- A smaller female Oscar typically lays 300 to 500 eggs on their first spawning. Whereas a larger Oscar (10 to 14 inches) may produce 2,500 to 3,000 eggs. You will need help finding a home for so many fish.
After reading and contemplating the above points, if you persist in your decision to move forward, here is your beginner-friendly step-by-step guide on breeding the beautiful Oscars.
Form an Oscar pair:
- Make a visit to your local fish store and buy a group of six baby Oscars.
- Then wait until they are old enough to form a pair. It takes around 14 months for Oscar fish to reach sexual maturity.
Once you have a pair, allocate them a separate tank or move out the other four fish.
Provide Adequate Conditions:
- A minimum of a 75-gallon tank should be used for breeding a pair of 6-inch Oscar fish.
- Inspect your filter to ensure it’s working optimally.
- Change 30-50 percent of the aquarium water once a week.
- Maintain a stable temperature of 82 to 85 degrees Fahrenheit.
- Feed an enriched diet to the breeding pair. An inadequate diet often results in eggs failing to hatch or weak fry dying off in the first week after becoming free swimming.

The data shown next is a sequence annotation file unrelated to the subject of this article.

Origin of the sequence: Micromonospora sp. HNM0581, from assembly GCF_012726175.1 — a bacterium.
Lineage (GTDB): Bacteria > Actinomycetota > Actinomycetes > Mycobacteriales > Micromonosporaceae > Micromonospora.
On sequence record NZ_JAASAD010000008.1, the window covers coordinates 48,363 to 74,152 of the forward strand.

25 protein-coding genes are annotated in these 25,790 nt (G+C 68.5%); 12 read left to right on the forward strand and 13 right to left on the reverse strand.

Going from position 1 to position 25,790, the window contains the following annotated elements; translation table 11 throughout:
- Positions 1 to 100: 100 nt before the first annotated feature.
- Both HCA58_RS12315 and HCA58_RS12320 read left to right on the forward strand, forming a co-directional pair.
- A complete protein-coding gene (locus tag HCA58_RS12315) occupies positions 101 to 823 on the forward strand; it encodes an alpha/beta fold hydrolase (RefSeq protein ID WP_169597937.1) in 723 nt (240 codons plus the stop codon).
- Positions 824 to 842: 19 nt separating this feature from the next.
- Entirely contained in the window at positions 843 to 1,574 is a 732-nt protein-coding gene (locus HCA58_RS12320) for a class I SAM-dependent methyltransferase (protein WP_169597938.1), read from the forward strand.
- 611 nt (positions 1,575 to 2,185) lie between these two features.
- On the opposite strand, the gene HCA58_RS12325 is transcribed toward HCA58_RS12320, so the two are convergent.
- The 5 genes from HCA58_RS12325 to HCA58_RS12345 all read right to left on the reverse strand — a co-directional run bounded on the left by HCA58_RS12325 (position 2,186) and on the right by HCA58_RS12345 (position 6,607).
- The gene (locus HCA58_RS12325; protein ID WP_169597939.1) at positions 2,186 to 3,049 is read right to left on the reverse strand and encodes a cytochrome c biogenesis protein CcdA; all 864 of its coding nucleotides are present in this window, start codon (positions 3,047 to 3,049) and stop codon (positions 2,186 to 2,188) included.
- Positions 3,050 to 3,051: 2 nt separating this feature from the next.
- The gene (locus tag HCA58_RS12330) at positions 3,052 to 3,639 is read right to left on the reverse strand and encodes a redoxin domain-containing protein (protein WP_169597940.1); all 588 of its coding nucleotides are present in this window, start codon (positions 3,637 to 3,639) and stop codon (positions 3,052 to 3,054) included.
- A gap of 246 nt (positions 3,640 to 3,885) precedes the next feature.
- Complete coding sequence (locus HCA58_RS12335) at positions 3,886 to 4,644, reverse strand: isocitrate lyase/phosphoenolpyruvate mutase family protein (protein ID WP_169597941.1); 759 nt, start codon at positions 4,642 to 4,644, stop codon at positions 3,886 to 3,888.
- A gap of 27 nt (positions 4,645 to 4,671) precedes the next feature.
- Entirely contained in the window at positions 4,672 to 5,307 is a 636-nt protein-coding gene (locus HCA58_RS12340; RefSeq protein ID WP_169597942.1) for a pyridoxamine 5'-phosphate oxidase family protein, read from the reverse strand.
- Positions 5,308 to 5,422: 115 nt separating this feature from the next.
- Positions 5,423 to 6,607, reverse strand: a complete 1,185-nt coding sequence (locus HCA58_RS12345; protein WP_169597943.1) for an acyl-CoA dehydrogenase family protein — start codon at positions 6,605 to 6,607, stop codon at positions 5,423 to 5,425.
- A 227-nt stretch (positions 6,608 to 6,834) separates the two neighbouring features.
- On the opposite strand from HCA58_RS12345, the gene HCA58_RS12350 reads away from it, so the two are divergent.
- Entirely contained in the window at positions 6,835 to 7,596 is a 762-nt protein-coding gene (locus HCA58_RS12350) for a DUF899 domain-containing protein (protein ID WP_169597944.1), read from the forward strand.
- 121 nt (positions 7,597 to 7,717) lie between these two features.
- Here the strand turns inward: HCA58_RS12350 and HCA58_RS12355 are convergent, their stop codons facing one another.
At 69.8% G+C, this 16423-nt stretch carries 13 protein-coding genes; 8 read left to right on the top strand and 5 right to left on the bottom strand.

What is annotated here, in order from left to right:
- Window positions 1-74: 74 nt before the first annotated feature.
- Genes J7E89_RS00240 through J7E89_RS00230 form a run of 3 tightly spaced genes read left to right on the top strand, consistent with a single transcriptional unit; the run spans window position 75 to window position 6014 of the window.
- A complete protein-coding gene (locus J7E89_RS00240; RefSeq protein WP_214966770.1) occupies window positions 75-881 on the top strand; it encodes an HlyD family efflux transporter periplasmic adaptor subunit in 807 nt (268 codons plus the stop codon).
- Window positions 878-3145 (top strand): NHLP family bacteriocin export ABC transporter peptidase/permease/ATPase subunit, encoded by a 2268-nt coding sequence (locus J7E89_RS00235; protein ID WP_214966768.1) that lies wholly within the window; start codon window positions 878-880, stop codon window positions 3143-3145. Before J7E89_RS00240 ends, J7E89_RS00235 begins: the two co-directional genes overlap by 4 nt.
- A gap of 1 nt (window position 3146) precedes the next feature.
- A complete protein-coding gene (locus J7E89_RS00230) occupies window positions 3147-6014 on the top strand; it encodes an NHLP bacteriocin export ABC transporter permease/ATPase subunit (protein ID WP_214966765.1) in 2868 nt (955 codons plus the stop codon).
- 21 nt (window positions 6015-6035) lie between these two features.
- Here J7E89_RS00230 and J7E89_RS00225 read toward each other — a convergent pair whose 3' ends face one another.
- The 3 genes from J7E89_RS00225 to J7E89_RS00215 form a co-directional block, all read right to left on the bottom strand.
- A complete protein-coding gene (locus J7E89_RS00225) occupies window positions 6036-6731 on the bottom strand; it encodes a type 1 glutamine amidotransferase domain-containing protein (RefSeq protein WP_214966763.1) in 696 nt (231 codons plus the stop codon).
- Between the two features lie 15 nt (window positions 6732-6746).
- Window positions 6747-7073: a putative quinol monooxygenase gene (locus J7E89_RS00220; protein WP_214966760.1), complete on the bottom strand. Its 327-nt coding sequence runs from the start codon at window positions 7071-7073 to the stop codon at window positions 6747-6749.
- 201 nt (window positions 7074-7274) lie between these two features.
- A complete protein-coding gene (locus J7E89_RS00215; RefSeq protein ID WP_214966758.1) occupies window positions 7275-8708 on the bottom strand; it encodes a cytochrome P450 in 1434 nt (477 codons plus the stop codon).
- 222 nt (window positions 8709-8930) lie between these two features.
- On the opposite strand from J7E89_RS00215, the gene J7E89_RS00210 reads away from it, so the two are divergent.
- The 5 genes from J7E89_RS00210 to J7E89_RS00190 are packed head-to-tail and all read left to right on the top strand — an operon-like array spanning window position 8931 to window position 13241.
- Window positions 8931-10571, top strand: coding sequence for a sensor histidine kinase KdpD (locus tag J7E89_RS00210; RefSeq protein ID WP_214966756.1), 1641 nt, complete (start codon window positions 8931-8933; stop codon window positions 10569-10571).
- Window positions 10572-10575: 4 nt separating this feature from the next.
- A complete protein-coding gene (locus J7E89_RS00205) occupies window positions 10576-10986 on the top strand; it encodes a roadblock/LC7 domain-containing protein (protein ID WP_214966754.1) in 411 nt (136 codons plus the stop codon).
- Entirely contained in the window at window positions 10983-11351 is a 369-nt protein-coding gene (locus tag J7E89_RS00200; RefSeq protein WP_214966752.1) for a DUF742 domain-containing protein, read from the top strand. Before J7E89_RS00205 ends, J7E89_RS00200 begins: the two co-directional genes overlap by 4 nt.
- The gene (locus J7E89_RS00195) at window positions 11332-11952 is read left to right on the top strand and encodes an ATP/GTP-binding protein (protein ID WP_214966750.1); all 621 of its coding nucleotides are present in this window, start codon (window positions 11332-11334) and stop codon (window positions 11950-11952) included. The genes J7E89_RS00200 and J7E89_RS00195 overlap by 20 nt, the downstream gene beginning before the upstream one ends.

- Oscars prefer to lay their eggs on a flat surface instead of laying directly on the substrate. It would be wise of you to place a wide flat rock or slate into the aquarium.
Signs of Breeding:
- When a pair of breeding Oscars is ready to spawn, they exhibit certain signs and behavior, including lip/jaw locking, fin flaring, vibrating the body, chasing each other around the tank, and swimming with fin erect.
- You may notice male Oscar (in some cases female as well) cleaning or scrubbing the flat surface as a preparation for the female to lay her eggs.
NOTE: Once the eggs have hatched (which usually taken 2 to 3 days), move the fry into a smaller grow-out tank. Leaving them in the same tank may result in the parent fish devouring their young ones.
Oscars are undoubtedly one of the most desirable freshwater fish. They are hardy and easy to care for, making them beginner-friendly fish.
We hope, with the information shared above, you feel confident enough to set up your Oscar tank and receive the privilege of having these beautifully gorgeous fish as your pet.